Over the last year, there has been a lot of good work on peer-to-peer
and related tech, and I want to fill in the gaps in my picture of the
I installed Kolibri a while ago... very nice! It looks very
polished. Unfortunately, my Dutch is non-existent, and it's not one
of those languages that an Anglophone can guess word meanings in :-)
I also just installed the Tric-P2P chat. However, I noticed that it
relies on quite an old version of Aardworks-Gossip. I'd like to play
around with an app built on a later version, but I can't figure out
how to install something. I found a mail message where Cees says
that he switched to MonticelloConfigurations instead of using
dependencies, but I don't know where to find the appropriate
configurations (or maybe I don't know how to use MCC properly?). A
hint about how to install a more recent version of DGV would be great.
The website says that use of UDP makes it easy to traverse NAT
firewalls. However, it's my understanding (eg: from http://
www.brynosaurus.com/pub/net/p2pnat/) that NAT traversal doesn't
happen for free with UDP; you still need a middle-man to introduce a
pair of nodes behind NATs. I see that AWGPeerListEntry contains both
'claimed' and 'observed' addresses/ports, which suggests that hole-
punching support is at least planned if not already working.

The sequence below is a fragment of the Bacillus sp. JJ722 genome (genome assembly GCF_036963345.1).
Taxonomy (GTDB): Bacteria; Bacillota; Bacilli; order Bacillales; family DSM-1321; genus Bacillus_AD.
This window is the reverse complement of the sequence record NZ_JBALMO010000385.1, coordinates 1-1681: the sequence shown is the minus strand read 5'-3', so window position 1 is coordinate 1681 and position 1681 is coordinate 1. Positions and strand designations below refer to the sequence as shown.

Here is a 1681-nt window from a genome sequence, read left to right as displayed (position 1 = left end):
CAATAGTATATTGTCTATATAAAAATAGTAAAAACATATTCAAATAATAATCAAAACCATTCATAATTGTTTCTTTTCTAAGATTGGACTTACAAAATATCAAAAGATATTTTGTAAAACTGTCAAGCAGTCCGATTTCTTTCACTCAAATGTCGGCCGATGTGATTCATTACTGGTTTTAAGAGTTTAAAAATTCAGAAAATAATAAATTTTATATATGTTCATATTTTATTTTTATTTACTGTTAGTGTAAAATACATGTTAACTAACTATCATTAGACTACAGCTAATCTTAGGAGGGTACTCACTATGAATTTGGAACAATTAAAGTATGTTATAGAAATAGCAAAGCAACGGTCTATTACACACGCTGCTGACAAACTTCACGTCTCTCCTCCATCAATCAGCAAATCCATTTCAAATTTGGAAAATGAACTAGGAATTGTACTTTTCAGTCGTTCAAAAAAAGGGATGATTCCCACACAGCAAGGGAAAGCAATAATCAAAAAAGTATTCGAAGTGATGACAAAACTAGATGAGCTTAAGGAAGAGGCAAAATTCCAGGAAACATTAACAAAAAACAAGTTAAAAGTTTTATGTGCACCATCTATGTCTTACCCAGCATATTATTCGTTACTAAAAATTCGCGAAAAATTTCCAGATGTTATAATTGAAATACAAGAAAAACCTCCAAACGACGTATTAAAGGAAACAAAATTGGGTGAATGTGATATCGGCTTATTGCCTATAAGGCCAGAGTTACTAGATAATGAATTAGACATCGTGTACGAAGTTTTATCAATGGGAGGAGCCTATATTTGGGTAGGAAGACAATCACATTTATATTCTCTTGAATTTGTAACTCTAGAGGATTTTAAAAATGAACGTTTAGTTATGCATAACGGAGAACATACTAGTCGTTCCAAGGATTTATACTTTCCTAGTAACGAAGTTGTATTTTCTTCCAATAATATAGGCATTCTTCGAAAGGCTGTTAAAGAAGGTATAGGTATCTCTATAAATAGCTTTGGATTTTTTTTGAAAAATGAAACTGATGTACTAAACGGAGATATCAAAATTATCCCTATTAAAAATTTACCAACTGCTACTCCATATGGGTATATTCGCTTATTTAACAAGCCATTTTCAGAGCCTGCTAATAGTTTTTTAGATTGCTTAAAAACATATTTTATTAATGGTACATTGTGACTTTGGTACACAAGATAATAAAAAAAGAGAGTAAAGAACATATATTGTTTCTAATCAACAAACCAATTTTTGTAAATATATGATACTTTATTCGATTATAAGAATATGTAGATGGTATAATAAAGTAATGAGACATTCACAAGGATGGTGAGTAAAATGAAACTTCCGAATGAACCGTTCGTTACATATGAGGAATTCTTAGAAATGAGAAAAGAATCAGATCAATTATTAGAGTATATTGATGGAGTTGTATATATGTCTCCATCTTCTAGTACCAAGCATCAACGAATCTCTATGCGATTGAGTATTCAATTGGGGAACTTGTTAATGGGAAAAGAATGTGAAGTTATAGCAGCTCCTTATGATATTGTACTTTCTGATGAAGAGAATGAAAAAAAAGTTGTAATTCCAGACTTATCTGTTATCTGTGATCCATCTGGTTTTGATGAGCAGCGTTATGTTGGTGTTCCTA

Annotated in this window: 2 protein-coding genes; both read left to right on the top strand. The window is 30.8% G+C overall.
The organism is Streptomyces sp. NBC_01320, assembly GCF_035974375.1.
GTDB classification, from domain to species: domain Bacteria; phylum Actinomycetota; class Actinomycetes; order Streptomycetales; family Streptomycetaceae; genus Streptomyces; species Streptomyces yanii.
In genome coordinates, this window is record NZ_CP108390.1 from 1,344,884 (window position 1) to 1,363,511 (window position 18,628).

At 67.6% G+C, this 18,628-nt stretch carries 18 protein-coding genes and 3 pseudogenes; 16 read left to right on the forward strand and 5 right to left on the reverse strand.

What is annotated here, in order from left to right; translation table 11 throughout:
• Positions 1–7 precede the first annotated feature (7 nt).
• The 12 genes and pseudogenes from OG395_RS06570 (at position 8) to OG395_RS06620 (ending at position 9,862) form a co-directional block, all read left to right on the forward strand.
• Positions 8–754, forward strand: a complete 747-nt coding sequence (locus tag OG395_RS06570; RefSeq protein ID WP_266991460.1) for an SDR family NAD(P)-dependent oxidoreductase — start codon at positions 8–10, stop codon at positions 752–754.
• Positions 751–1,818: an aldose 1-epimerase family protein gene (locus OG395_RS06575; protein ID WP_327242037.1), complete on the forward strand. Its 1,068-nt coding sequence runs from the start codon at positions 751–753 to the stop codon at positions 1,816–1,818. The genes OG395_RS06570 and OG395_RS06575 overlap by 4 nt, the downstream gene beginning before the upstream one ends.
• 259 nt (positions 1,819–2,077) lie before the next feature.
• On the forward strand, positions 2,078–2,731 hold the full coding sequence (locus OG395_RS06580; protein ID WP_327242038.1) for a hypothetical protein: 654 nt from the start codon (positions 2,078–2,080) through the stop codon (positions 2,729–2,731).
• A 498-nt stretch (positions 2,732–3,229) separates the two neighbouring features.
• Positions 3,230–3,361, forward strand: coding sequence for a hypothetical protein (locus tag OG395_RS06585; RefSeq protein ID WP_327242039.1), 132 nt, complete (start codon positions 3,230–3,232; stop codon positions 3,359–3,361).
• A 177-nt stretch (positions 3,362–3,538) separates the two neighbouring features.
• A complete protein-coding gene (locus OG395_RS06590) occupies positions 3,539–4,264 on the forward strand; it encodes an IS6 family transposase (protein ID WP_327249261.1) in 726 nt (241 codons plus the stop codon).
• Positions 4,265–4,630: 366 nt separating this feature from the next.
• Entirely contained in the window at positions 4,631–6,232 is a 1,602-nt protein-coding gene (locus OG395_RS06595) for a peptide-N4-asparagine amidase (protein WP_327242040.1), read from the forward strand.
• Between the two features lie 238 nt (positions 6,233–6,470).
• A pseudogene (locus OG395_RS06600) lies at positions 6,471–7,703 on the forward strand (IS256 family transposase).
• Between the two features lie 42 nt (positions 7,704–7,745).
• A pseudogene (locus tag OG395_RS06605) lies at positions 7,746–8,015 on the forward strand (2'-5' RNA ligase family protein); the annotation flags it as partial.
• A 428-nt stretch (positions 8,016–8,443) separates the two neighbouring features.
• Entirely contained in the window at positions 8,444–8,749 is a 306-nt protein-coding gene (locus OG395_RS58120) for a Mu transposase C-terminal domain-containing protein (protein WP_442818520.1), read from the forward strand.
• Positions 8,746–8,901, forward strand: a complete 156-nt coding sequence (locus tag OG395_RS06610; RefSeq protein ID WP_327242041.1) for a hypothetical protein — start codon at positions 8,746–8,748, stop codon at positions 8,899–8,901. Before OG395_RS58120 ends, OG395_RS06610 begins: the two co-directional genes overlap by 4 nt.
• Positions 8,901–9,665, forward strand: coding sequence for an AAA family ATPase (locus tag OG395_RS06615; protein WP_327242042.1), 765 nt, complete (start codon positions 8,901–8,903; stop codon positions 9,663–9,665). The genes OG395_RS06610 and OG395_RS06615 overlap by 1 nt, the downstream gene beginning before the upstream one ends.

Cees expressed some interest in porting BT to Squeak. Has anyone
else experimented with this? I'm curious about how Cees feels that
BT compares with Aardworks-Gossip (i.e. why BT is desirable when he's
already implemented a P2P solution). Clearly, it would be nice to
directly load torrents into Squeak, but beyond standard file-sharing,
what kind of unique Squeak services is BT better suited for than A-G?
I suppose that they're not directly comparable. For instance, I read
that A-G reliably supports datagrams up to ~6000bytes; in order to
share large objects, an additional layer would be required to chop
the object into chunks. I also read that the default BT chunk size
is 250kB. Is BT inefficient (eg: high latency) for objects of this
size or smaller? What are some other tradeoffs?
Recently, Masashi Umezawa posted an OpenDHT client. DHTs are nice
for resource discovery, and OpenDHT has the benefit that it's already
running on PlanetLab. On the down side, 1000 bytes is the biggest
object that can be stored in OpenDHT, so it's not suitable by itself
for distributing large objects. However, OpenDHT could be used to
discover a "swarm" to download an object from.
I've recently finished a framework to allow large media objects (such
as meshes or mo-cap libraries) to be shared between Croquet worlds.
The design of this mechanism is such that the strict synchronization
required by the simplified TeaTime model (see docs on
opencroquet.org) can be relaxed, and therefore a more efficient
transport strategy can be used.
Currently, I have implemented a very simple "global" cache with the
intention of replacing it with a truly distributed solution. I'm
very interested in discussing how to best leverage the work that has
already been done, and also whether it is worthwhile to pursue other
options such as BitTorrent, SplitStream (for live A/V conferencing),
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